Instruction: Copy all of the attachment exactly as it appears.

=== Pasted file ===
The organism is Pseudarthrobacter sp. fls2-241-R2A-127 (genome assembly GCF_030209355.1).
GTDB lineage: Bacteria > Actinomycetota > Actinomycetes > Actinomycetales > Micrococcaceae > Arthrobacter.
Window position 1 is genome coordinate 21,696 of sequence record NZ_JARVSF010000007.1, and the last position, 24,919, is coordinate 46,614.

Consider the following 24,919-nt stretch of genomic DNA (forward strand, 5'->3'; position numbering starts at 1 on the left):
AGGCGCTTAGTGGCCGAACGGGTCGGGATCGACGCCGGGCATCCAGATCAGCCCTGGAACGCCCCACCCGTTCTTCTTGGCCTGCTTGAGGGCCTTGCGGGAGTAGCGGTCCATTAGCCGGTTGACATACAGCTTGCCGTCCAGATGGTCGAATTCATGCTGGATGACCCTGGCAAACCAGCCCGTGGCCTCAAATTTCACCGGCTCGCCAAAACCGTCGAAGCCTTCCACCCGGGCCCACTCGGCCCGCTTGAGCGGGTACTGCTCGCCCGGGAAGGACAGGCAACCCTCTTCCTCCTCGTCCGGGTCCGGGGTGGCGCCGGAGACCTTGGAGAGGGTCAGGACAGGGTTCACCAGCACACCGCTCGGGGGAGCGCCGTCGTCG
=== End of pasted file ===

The organism is Pseudarthrobacter sp. fls2-241-R2A-127 (genome assembly GCF_030209355.1).
GTDB lineage: Bacteria > Actinomycetota > Actinomycetes > Actinomycetales > Micrococcaceae > Arthrobacter.
Window position 1 is genome coordinate 21,696 of sequence record NZ_JARVSF010000007.1, and the last position, 24,919, is coordinate 46,614.

Consider the following 24,919-nt stretch of genomic DNA (forward strand, 5'->3'; position numbering starts at 1 on the left):
AGGCGCTTAGTGGCCGAACGGGTCGGGATCGACGCCGGGCATCCAGATCAGCCCTGGAACGCCCCACCCGTTCTTCTTGGCCTGCTTGAGGGCCTTGCGGGAGTAGCGGTCCATTAGCCGGTTGACATACAGCTTGCCGTCCAGATGGTCGAATTCATGCTGGATGACCCTGGCAAACCAGCCCGTGGCCTCAAATTTCACCGGCTCGCCAAAACCGTCGAAGCCTTCCACCCGGGCCCACTCGGCCCGCTTGAGCGGGTACTGCTCGCCCGGGAAGGACAGGCAACCCTCTTCCTCCTCGTCCGGGTCCGGGGTGGCGCCGGAGACCTTGGAGAGGGTCAGGACAGGGTTCACCAGCACACCGCTCGGGGGAGCGCCGTCGTCG